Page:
As you can see, it’s not pretty. The company rates the tablet for up to 8 hours, which will be likely ideal conditions such as dim movie viewing, but for web browsing and any sort of task that leverages the CPU, the power usage is very high.

Still, the Alldocube does offer a very nice design, coupled with the AMOLED display, so if the Samsung tablets offering this same display have been a bit out of the budget, this is an option. It just comes with some serious compromises to get to the price point it is sometimes at. For instance, there was a flash sale recently which had a 128 GB model of this tablet for $287 USD, which makes it pretty appealing despite the older SoC and battery issues, but on Amazon right now it’s almost $370 USD which puts it too close to the Samsung tablets to make it a recommendation. With a new brand, you’ll likely need to shop around to find a good price.

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  • Irata - Thursday, February 21, 2019 - link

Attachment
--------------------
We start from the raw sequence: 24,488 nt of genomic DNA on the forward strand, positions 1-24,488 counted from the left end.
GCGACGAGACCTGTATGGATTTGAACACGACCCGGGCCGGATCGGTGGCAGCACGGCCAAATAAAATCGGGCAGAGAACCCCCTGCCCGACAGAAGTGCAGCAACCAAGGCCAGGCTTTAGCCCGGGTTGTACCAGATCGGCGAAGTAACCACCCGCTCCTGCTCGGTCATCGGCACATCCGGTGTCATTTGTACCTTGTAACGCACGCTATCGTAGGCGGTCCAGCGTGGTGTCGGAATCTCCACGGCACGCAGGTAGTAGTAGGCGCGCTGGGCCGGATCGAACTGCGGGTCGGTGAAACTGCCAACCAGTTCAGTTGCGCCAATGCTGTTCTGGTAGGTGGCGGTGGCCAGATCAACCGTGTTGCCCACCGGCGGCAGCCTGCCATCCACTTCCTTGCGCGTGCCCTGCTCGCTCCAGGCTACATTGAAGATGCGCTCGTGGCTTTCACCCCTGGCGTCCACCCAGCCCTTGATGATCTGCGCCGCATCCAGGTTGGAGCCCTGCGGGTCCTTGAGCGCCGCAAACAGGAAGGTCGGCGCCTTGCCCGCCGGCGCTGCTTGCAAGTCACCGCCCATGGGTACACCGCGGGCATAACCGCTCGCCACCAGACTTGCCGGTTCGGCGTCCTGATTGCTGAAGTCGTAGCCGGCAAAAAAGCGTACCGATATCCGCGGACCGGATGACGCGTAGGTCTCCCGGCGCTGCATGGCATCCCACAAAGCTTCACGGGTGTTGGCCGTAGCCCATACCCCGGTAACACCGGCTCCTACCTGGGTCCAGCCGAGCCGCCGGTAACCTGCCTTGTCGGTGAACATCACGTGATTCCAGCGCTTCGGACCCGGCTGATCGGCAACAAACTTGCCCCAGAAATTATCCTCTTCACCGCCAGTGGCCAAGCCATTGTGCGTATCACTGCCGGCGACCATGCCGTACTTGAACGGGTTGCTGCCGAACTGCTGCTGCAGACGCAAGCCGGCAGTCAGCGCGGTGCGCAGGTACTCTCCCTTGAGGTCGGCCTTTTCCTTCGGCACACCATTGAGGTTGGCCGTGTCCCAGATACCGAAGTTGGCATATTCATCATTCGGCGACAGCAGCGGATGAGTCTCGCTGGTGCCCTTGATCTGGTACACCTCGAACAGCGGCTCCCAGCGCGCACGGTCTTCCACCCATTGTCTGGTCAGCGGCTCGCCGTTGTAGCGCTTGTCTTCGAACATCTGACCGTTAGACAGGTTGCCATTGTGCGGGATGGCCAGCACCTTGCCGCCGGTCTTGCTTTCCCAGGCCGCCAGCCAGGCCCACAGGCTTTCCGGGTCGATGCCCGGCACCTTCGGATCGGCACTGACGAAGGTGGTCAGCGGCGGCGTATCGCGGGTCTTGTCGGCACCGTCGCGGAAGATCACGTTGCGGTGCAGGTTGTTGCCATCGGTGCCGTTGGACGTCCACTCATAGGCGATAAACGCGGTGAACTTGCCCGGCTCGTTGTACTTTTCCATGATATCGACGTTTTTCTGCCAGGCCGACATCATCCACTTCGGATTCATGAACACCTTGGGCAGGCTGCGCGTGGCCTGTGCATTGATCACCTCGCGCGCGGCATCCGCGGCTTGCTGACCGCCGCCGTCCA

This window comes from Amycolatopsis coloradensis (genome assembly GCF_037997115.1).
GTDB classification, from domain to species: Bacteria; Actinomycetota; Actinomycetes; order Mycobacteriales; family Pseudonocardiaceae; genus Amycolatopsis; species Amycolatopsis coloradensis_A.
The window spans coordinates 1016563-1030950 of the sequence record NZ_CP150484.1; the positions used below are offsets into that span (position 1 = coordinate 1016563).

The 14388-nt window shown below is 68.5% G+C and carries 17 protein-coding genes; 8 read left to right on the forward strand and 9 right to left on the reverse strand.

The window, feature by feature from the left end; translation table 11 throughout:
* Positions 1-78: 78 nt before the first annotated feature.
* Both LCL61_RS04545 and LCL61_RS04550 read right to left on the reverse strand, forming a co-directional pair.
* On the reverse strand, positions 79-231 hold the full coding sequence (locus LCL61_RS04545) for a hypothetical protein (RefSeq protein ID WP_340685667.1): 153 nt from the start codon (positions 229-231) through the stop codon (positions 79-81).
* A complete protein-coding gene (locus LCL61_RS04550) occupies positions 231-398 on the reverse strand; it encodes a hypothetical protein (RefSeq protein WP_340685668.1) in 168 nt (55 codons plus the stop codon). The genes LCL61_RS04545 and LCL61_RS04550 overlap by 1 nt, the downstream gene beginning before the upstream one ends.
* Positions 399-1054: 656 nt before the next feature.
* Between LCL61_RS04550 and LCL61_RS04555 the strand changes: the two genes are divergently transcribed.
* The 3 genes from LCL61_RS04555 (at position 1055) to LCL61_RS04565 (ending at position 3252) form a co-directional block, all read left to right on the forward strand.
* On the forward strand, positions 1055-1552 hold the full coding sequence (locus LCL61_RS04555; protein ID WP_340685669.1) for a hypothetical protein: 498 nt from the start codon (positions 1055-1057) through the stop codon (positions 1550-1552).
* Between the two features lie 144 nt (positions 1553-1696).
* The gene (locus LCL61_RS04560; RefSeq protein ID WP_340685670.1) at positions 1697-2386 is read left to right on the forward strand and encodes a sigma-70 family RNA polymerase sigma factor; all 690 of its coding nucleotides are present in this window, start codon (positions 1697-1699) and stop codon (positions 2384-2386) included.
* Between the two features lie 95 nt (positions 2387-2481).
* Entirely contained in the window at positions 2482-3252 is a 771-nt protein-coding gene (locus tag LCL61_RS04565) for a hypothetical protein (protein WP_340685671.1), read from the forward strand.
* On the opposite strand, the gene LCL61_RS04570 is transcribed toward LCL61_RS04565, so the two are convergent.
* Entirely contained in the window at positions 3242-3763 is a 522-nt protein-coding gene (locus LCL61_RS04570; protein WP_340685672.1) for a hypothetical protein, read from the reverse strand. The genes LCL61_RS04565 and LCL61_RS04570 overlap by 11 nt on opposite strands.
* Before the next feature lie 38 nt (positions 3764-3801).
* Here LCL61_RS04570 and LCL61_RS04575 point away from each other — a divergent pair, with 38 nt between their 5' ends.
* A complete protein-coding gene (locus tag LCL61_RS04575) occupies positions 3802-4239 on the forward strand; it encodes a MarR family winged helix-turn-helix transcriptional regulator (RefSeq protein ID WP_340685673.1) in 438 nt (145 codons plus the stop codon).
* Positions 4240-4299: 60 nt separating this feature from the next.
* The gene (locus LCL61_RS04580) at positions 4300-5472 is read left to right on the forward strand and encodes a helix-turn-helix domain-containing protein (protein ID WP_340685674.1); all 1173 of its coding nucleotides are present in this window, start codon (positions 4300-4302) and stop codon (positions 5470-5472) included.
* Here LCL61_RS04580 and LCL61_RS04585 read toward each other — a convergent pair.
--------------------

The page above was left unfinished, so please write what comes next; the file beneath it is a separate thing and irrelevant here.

The new Samsung Galaxy Tab S5e sounds like it's a competitor. Somewhat more expensive but after my not so fun experience with the Alldocube X, getting it locally with regular warranty and properly configured and working should be worth the difference. This is what I will look into once I get my money back for the barely working X Reply
  • Bob Todd - Thursday, February 21, 2019 - link

    I have to ask, why? I really like Android for phones, but it's pretty terrible on tablets. You can overlook that for < ~$200 devices, especially for certain use cases (e.g. $50 Kindle Fire as a kid's tablet with a microsdxc card for local movies). But even the $400 for the Tab S5e seems absurd given the software situation. Not to mention lack of pen, headphone jack, and other shortcomings at that price point Chrome OS still sucks on tablets too. Maybe Google will finally get it right with Fuchsia, or maybe not. Apple straight up owns the mid-range to high-end tablet space. Amazon owns the low end (maybe the new B&N would be good here too). At $400 and above, iPads and Surfaces make more sense. Reply